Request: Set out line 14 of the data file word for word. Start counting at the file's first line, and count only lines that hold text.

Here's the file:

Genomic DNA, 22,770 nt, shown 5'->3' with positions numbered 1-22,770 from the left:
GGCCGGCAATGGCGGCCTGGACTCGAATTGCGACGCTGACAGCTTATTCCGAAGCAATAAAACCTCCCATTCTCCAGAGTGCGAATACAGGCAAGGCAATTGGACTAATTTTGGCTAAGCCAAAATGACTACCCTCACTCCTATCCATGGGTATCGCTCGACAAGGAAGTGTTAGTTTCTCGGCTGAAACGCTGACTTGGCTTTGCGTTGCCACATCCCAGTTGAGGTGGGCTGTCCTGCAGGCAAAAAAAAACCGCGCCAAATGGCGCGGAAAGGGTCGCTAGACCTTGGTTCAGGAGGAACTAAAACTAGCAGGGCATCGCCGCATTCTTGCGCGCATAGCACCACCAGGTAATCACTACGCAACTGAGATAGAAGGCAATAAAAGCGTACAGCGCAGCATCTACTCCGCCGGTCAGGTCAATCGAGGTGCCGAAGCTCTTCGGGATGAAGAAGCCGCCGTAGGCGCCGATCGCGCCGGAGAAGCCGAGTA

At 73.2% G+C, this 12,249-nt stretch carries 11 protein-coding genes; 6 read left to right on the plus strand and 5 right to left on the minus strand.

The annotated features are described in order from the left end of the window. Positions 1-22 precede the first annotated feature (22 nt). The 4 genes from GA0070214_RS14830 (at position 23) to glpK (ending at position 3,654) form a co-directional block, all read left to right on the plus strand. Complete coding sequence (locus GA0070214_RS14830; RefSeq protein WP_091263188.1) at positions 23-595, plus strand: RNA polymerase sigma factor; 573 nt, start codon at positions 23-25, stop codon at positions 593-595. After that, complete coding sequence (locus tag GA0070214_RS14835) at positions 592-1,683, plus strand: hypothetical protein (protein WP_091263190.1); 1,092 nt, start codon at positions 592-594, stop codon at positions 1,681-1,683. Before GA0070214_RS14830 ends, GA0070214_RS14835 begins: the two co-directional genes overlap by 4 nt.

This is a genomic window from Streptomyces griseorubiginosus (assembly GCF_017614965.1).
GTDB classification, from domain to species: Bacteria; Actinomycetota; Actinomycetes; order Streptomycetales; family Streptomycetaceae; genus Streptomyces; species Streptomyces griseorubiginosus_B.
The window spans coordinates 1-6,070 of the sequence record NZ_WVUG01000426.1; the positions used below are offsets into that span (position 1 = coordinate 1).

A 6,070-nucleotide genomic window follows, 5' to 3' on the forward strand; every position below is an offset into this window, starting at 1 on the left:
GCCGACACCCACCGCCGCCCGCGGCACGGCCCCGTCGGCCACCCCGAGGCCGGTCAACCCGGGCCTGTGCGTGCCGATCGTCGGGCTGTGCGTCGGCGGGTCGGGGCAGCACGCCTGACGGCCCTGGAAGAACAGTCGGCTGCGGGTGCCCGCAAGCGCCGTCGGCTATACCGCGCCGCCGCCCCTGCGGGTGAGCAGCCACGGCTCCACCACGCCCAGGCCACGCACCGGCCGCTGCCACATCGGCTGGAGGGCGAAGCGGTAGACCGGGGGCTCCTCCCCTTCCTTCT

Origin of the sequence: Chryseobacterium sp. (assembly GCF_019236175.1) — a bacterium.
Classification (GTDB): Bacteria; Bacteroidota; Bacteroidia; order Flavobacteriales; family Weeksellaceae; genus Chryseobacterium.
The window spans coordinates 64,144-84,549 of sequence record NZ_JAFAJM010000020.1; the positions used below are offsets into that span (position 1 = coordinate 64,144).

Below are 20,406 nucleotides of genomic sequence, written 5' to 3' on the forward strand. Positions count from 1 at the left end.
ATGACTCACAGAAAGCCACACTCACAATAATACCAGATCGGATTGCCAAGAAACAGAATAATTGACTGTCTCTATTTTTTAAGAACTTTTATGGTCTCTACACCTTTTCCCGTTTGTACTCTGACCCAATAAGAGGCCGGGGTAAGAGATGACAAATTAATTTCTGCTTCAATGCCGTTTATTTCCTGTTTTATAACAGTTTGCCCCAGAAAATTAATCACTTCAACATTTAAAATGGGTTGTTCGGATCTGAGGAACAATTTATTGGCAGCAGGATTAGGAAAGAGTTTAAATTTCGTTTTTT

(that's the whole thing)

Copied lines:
ATGACTCACAGAAAGCCACACTCACAATAATACCAGATCGGATTGCCAAGAAACAGAATAATTGACTGTCTCTATTTTTTAAGAACTTTTATGGTCTCTACACCTTTTCCCGTTTGTACTCTGACCCAATAAGAGGCCGGGGTAAGAGATGACAAATTAATTTCTGCTTCAATGCCGTTTATTTCCTGTTTTATAACAGTTTGCCCCAGAAAATTAATCACTTCAACATTTAAAATGGGTTGTTCGGATCTGAGGAACAATTTATTGGCAGCAGGATTAGGAAAGAGTTTAAATTTCGTTTTTT